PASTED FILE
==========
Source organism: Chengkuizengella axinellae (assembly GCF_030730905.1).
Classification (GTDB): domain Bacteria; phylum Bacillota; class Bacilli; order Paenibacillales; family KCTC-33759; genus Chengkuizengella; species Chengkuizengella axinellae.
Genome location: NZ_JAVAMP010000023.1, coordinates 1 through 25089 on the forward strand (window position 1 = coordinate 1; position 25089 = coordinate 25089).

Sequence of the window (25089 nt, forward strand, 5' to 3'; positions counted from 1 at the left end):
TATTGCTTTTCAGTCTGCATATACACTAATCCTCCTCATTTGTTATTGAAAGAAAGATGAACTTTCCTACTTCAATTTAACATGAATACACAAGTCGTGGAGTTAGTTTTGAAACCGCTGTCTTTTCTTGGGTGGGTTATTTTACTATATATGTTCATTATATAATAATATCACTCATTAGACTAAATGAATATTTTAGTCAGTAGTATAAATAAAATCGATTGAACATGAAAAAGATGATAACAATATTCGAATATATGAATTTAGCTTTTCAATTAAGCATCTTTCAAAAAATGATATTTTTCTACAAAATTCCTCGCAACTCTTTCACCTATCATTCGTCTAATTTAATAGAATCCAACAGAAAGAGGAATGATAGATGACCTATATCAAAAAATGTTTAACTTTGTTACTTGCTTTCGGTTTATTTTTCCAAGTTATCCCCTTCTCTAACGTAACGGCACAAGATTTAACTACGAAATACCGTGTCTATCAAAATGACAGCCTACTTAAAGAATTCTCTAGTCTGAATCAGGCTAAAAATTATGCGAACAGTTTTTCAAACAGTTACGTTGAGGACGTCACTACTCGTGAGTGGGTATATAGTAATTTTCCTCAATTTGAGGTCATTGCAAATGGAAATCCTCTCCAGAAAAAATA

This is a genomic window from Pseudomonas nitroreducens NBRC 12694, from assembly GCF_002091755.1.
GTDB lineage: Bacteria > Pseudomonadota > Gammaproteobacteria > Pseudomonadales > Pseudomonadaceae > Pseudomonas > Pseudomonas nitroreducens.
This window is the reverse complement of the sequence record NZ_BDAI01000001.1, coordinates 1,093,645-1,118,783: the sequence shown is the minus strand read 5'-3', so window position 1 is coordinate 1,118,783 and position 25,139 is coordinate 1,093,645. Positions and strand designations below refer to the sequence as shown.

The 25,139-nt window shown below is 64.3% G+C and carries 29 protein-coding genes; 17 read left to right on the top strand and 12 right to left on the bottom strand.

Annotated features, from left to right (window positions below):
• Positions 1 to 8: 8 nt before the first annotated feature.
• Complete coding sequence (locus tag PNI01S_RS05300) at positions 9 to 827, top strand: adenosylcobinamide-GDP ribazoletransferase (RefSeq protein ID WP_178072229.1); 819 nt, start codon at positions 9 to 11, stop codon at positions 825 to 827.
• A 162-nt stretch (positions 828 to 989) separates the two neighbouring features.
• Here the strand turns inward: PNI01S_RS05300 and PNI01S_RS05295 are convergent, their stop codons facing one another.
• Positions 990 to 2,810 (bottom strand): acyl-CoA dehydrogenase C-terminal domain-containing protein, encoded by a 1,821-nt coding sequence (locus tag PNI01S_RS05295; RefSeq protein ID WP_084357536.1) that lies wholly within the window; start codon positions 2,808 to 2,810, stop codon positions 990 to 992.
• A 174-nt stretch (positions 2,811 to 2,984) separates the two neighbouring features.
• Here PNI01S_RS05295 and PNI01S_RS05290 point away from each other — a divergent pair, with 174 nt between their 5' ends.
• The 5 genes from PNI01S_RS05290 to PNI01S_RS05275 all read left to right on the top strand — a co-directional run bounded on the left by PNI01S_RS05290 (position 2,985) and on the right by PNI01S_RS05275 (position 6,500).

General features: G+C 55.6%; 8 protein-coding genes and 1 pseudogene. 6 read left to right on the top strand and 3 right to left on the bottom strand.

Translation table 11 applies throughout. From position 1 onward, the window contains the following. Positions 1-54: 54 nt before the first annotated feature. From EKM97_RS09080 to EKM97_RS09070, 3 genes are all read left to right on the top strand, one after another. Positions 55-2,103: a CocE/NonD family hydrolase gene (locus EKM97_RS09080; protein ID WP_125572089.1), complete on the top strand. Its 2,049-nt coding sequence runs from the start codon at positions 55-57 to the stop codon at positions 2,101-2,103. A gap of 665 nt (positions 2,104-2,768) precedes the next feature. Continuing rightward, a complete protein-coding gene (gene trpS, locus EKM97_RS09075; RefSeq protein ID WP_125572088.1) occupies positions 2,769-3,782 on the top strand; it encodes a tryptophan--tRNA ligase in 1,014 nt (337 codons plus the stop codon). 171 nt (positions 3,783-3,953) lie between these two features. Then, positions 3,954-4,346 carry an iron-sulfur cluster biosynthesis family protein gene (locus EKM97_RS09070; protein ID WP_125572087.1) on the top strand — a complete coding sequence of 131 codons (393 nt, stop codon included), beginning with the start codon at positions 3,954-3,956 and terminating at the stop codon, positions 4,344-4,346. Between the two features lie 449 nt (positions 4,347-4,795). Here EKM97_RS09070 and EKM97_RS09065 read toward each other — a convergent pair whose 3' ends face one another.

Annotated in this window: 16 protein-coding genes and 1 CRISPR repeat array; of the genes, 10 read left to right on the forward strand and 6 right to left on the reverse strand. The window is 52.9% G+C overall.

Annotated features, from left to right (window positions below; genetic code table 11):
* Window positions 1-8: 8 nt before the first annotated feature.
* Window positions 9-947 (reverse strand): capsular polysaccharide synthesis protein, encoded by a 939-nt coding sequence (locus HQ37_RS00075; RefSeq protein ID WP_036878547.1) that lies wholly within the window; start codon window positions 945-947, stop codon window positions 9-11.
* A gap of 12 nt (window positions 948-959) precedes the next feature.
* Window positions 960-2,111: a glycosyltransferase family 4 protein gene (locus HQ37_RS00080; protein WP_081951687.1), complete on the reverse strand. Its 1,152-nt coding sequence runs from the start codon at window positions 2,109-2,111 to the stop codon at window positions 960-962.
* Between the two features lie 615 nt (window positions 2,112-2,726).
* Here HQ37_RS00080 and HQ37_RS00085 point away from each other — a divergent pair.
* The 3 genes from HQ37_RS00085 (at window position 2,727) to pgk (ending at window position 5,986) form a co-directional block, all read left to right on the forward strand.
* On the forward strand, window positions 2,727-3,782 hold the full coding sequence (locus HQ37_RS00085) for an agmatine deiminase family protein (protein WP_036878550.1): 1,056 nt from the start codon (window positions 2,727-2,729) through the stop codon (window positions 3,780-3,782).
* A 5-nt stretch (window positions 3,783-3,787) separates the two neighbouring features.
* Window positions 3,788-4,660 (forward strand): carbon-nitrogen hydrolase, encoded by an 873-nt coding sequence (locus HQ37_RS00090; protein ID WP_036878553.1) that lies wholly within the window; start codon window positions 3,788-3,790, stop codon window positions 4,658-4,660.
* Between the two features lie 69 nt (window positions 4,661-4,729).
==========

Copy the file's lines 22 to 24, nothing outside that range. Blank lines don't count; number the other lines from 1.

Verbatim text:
Annotated features, from left to right (window positions below; genetic code table 11):
* Window positions 1-8: 8 nt before the first annotated feature.
* Window positions 9-947 (reverse strand): capsular polysaccharide synthesis protein, encoded by a 939-nt coding sequence (locus HQ37_RS00075; RefSeq protein ID WP_036878547.1) that lies wholly within the window; start codon window positions 945-947, stop codon window positions 9-11.